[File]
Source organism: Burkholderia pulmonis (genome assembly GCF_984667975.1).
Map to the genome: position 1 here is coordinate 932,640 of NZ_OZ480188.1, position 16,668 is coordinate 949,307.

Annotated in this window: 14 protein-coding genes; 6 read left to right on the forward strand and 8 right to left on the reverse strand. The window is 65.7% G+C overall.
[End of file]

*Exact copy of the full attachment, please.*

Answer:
Source organism: Burkholderia pulmonis (genome assembly GCF_984667975.1).
Map to the genome: position 1 here is coordinate 932,640 of NZ_OZ480188.1, position 16,668 is coordinate 949,307.

Annotated in this window: 14 protein-coding genes; 6 read left to right on the forward strand and 8 right to left on the reverse strand. The window is 65.7% G+C overall.